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Steve G.
Steve G., Electrical Engineer
Category: Electrical
Satisfied Customers: 16908
Experience:  27 years in Electrical Engineering, designing electrical plans and specifications.
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Hello I have a 240v outlet and want to add a 120v outlet nearby.

Resolved Question:

Hello
I have a 240v outlet and want to add a 120v outlet nearby. I connected the new 120v outlet to one hot lead on the 240v outlet and also to the unused neutral in the 10/4 wire feeding the 240v outlet. When i put my tester in the new 120v outlet I get a reading of 146v!? Any ideas on why this would happen?
Submitted: 1 year ago.
Category: Electrical
Expert:  Alex replied 1 year ago.
Hello and Thank you for posting on www.justanswer.com. My name is XXXXX XXXXX I'm here to help you.

Is 240 outlet in use or you want to eliminate it?
Customer: replied 1 year ago.

It is in use and I would like to continue using it. Part of the year I use it for a space heater drawing 20amps and on the 120v outlet I want to use a small air compressor that draws 10amps.


 

Expert:  Alex replied 1 year ago.
I'm sorry to say that but you can not tap to 240 volt outlet and use as 120 unless you are eliminating 240v. Is it really hard to run new line from panel?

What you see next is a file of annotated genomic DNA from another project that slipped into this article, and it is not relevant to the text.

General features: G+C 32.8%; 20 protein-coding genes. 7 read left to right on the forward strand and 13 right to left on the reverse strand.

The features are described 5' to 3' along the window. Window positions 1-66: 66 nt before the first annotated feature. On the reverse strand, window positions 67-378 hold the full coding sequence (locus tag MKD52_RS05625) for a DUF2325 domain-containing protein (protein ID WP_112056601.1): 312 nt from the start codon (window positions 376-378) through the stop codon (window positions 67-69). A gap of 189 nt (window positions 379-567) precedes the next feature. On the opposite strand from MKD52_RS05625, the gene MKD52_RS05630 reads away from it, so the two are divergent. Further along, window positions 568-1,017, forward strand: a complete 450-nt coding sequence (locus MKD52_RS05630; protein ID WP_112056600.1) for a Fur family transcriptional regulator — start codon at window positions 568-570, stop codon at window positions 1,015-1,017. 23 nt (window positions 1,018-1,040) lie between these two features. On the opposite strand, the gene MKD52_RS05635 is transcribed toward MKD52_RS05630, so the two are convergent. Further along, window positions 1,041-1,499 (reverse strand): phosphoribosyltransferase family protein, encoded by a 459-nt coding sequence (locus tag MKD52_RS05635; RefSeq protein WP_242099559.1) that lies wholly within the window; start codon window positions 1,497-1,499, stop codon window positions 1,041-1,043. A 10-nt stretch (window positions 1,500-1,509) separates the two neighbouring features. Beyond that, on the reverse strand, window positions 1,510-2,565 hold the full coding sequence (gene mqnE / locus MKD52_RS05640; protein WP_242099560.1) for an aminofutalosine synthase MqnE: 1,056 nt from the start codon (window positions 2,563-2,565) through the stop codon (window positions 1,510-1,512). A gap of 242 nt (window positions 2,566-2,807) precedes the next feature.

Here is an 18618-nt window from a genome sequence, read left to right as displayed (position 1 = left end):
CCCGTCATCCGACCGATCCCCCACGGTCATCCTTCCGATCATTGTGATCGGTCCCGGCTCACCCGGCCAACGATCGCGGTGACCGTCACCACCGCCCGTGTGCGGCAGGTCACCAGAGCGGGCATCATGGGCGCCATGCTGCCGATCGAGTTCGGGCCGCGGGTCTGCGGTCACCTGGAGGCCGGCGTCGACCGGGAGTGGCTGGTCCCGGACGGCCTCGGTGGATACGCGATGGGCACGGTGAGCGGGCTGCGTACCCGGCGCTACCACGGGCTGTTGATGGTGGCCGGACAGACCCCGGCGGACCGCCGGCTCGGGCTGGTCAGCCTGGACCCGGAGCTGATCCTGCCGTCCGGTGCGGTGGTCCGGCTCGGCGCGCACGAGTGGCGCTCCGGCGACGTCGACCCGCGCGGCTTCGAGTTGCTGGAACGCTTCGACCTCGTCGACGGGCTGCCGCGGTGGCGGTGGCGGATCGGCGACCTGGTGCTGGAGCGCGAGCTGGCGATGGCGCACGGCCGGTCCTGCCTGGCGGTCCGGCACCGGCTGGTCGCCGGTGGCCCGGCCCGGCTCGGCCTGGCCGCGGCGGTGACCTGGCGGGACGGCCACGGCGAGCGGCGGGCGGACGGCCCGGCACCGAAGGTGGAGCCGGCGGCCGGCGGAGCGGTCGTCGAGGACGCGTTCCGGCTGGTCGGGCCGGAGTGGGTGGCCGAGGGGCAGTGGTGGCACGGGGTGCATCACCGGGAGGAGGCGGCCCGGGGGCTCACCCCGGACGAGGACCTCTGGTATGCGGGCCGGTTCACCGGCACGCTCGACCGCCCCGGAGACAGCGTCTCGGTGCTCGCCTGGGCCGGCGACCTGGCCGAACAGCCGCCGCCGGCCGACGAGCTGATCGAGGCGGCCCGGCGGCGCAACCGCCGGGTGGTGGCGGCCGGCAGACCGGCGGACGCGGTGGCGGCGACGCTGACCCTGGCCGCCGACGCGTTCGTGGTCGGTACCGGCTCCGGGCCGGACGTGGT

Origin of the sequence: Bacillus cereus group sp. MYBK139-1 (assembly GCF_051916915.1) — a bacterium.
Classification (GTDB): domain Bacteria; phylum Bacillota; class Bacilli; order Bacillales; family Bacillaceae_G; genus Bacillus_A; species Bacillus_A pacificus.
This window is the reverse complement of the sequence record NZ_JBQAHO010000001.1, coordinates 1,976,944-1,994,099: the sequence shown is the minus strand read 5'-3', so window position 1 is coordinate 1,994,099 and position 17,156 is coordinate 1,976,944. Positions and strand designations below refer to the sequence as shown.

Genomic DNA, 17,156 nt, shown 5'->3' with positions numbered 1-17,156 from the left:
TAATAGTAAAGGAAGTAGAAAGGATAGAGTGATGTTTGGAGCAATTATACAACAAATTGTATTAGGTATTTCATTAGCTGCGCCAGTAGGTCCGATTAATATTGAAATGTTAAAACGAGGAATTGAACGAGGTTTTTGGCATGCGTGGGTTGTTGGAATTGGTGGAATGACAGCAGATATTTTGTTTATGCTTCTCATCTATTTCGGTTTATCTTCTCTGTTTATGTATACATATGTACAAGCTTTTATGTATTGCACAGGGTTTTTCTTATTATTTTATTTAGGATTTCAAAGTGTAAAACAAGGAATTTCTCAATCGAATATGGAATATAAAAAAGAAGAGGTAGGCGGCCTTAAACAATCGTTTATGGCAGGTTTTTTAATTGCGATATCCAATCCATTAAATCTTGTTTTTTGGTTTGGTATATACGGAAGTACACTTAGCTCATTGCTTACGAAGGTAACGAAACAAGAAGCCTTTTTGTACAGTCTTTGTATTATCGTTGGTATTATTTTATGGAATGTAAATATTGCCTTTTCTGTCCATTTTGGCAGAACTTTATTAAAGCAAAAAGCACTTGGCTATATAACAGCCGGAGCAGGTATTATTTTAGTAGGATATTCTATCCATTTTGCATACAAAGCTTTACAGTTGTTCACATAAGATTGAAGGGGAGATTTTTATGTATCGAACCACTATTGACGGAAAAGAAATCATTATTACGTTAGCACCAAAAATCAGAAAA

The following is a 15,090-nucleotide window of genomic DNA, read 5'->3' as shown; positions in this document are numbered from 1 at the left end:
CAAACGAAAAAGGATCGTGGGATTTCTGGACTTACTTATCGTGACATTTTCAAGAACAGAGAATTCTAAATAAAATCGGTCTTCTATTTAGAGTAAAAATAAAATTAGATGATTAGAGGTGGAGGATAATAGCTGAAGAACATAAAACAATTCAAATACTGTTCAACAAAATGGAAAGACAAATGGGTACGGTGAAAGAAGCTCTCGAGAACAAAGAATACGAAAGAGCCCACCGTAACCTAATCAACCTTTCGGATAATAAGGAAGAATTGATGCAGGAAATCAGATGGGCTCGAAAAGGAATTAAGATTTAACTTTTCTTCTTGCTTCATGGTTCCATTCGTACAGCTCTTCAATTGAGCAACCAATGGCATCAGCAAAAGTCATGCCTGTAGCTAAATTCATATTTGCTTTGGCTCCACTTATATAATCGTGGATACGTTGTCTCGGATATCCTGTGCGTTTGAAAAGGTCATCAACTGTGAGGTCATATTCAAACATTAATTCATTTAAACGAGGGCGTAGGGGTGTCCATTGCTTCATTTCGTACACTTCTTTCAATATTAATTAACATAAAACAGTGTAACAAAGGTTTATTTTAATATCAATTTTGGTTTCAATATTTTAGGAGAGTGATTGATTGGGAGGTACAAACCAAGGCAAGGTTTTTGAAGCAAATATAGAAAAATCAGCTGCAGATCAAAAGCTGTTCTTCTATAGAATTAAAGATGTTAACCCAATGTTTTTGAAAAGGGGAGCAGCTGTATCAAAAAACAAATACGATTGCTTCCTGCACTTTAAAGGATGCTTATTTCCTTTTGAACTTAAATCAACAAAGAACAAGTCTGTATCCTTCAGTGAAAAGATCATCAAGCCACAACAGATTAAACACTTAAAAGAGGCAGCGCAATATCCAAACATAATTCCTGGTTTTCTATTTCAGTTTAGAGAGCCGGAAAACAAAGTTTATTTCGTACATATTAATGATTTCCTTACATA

Customer: replied 1 year ago.


It is going to be super difficult to get a new line from the panel so that is why I am trying to make this work. Reading this article led me to believe this was possible: http://www.emgw.org/papers/ShopWiringProof.pdf


 


 

Expert:  Alex replied 1 year ago.
Let me opt out and see what the other experts think.

There are many things possible but not permissible .
Customer: replied 1 year ago.


Ok, do I need to just wait for others to respond? First time to use this forum for anwers.

Expert:  Steve G. replied 1 year ago.

Hello there and welcome to Just Answer. My name is XXXXX XXXXX I will be assisting you today. I am an engineer with over 30 years of electrical and electronic training, repair and installation experience. I will try and answer your question accurately and precisely so that we can get you on your way.

What is the measured voltage across the 240V receptacle? Measure the two hots and also each hot to ground.

Please let me know so that we can continue.

Regards

Steve

Customer: replied 1 year ago.

I am not at home to test it again, but when I tested last night it was 240v from one hot to ground and the other was essentially dead (hot to ground). I have a diagram, let me try to attach.

Expert:  Steve G. replied 1 year ago.